"System change is now inevitable. Either because we do something about it, or because we will be hit by climate change. '...

"We need to develop economic models that are fit for purpose. The current economic frameworks, the ones that dominate our governments, these frameworks... the current economic frameworks, the neoclassical, the market frameworks, can deal with small changes. It can tell you the difference, if a sock company puts up the price of socks, what the demand for socks will be. It cannot tell you about the sorts of system level changes we are talking about here. We would not use an understanding of laminar flow in fluid dynamics to understand turbulent flow. So why is it we are using marginal economics, small incremental change economics, to understand system level changes?"

Wednesday, May 9, 2007

"Growth Could Happen in a Different Way"

Wired reports: China Builds a Bright Green Metropolis.

3 comments:

inel said...

"… free from legacy designs and technologies tailored to the world of the 19th and 20th centuries. That is a huge advantage."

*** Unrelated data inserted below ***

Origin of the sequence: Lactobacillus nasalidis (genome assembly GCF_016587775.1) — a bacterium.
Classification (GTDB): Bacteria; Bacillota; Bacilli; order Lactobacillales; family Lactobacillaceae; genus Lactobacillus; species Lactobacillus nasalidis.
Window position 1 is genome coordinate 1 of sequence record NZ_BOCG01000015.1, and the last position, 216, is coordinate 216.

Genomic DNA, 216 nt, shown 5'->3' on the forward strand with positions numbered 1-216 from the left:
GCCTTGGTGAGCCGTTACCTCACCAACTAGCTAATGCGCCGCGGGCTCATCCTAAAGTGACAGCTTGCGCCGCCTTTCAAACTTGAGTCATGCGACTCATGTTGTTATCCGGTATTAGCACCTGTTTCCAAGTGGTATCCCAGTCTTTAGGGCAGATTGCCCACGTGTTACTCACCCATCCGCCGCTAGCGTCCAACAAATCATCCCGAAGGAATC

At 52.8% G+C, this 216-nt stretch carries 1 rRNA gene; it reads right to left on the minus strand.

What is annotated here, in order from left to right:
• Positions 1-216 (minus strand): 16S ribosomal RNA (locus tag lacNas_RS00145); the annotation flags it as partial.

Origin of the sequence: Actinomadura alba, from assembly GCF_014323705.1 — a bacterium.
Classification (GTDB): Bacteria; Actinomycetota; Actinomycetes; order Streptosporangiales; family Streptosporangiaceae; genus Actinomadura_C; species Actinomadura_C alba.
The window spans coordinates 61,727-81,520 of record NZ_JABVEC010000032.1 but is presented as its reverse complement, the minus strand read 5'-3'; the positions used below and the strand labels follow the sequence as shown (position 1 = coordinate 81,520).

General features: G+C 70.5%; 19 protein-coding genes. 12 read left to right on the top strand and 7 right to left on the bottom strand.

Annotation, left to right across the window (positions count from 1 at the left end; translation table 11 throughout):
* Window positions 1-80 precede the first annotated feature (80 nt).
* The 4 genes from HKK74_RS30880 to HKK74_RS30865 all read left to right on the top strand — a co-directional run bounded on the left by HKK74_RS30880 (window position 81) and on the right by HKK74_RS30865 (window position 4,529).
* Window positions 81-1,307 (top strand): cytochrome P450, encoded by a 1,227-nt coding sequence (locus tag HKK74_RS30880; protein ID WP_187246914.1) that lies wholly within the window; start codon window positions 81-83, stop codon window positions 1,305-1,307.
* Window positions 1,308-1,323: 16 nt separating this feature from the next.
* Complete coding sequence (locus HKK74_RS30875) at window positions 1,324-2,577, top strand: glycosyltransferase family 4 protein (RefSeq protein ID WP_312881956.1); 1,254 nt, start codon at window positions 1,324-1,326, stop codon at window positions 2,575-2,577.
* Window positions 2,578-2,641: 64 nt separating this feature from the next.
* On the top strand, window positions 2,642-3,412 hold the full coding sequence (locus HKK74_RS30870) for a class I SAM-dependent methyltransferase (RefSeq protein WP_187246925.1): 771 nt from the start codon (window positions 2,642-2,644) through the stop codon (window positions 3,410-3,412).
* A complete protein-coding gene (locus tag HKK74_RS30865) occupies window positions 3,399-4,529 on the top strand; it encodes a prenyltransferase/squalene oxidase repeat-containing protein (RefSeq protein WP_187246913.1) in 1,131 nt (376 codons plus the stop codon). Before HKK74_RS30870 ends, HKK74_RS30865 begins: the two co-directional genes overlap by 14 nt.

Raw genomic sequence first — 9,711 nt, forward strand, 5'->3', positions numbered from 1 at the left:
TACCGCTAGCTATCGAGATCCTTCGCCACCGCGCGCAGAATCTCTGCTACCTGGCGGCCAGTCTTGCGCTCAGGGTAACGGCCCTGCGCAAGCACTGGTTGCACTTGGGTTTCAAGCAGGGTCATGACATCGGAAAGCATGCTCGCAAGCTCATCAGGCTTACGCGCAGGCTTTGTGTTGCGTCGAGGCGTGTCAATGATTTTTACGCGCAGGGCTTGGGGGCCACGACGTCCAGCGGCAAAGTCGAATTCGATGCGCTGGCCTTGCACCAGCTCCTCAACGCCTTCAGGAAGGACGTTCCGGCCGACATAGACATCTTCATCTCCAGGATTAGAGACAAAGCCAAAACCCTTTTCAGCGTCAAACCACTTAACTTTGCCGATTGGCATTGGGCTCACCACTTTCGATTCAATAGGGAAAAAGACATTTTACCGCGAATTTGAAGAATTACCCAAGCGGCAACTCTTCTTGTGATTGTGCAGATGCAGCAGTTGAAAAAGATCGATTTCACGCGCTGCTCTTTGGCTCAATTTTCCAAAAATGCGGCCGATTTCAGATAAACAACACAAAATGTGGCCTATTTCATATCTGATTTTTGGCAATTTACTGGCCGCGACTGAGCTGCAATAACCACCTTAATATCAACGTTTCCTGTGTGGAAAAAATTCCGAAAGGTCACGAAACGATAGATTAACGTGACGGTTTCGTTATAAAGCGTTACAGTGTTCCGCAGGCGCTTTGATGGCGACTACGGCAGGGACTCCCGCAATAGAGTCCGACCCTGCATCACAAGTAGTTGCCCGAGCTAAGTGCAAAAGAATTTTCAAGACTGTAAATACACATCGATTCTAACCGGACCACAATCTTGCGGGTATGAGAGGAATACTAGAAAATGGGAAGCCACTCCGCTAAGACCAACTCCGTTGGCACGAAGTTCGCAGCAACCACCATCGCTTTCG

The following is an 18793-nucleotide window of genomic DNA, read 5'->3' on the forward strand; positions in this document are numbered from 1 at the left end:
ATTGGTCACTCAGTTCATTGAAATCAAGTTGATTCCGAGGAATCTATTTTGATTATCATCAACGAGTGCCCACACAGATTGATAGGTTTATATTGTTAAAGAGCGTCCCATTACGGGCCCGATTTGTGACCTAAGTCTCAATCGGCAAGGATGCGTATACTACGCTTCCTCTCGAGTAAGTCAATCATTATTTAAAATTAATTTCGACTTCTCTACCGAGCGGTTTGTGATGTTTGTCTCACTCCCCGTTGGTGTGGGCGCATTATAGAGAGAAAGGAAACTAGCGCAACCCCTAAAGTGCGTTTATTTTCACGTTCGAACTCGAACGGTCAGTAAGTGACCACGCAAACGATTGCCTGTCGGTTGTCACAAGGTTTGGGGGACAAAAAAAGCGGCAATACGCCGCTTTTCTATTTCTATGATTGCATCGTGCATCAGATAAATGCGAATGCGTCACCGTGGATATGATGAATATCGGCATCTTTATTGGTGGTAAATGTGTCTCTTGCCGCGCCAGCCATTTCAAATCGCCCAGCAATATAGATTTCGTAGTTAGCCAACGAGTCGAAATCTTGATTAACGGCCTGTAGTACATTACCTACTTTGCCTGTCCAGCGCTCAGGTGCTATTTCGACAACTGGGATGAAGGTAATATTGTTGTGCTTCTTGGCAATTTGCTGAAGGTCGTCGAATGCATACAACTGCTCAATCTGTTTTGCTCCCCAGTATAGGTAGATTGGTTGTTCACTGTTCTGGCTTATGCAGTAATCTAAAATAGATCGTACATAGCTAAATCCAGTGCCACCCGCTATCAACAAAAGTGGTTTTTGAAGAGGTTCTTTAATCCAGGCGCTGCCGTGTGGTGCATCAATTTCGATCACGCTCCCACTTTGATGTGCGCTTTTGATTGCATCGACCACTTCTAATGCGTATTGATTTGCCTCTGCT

Too true.

Also, the fact that we need to be "addressing the central problem of this age — resource efficiency — and how it relates to cultural, social, and economic development."

There are parallels between this story and the Google networking video referenced in your previous post; I expect you noticed. The change of aspect from which to view the problem, the "… radical new approach to (fill in as appropriate) design…" and the dramatic scope with special detailed concerns—bird conservation, in this case; the eagerness to ask new questions and solve a unique, complex problem, instead of relying on old questions and solving them the traditional way.


Good example of what can be done, with the will to take on a challenge.

Fergus said...

Wow!

What impresses is the will of the state to think big and back up its intentions. If only we could see more of that in the developed world.

Other than that, I'd say that the RMI should be very pleased with themselves: it looks like the Lovins' message is coming across big time.

Interesting to compare this project with the mind-bendingly narrow-minded thinking going on behind the plans in the UK to build tens of thousands of new homes in one of the most vulnerable (to sea inundation) areas in the whole country.

Heiko said...

I am conflicted about it, on the one hand, it looks like an exciting project in many respects, eg the biomass CHP side, where it is even possible I may have some involvement at some stage,

on the other hand, there's the British experience with densification:

http://heikoheiko.blogspot.com/2006/10/sprawl-and-uk-housing-shortage.html

And, I'd say the land in question is also "in one of the most vulnerable (to sea inundation) areas in the whole country."